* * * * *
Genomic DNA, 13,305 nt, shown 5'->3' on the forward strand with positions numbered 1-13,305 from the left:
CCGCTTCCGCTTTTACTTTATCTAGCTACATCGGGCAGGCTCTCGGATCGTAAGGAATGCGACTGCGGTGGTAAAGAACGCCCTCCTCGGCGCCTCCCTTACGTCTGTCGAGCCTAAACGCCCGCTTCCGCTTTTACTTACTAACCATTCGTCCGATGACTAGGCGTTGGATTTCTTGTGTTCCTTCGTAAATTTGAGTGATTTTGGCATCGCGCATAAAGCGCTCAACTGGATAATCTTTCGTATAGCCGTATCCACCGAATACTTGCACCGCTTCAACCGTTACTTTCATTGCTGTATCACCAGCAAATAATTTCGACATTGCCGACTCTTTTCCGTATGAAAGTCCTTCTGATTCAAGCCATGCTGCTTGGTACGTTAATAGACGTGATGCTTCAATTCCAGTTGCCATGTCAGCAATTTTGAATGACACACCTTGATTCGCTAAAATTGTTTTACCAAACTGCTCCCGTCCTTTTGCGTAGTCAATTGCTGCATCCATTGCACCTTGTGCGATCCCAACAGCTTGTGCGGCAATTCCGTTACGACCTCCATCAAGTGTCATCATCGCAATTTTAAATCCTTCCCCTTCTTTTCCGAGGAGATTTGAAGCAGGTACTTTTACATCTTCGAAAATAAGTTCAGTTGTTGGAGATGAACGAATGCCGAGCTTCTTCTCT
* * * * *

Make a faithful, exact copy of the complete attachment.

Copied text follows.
Genomic DNA, 13,305 nt, shown 5'->3' on the forward strand with positions numbered 1-13,305 from the left:
CCGCTTCCGCTTTTACTTTATCTAGCTACATCGGGCAGGCTCTCGGATCGTAAGGAATGCGACTGCGGTGGTAAAGAACGCCCTCCTCGGCGCCTCCCTTACGTCTGTCGAGCCTAAACGCCCGCTTCCGCTTTTACTTACTAACCATTCGTCCGATGACTAGGCGTTGGATTTCTTGTGTTCCTTCGTAAATTTGAGTGATTTTGGCATCGCGCATAAAGCGCTCAACTGGATAATCTTTCGTATAGCCGTATCCACCGAATACTTGCACCGCTTCAACCGTTACTTTCATTGCTGTATCACCAGCAAATAATTTCGACATTGCCGACTCTTTTCCGTATGAAAGTCCTTCTGATTCAAGCCATGCTGCTTGGTACGTTAATAGACGTGATGCTTCAATTCCAGTTGCCATGTCAGCAATTTTGAATGACACACCTTGATTCGCTAAAATTGTTTTACCAAACTGCTCCCGTCCTTTTGCGTAGTCAATTGCTGCATCCATTGCACCTTGTGCGATCCCAACAGCTTGTGCGGCAATTCCGTTACGACCTCCATCAAGTGTCATCATCGCAATTTTAAATCCTTCCCCTTCTTTTCCGAGGAGATTTGAAGCAGGTACTTTTACATCTTCGAAAATAAGTTCAGTTGTTGGAGATGAACGAATGCCGAGCTTCTTCTCT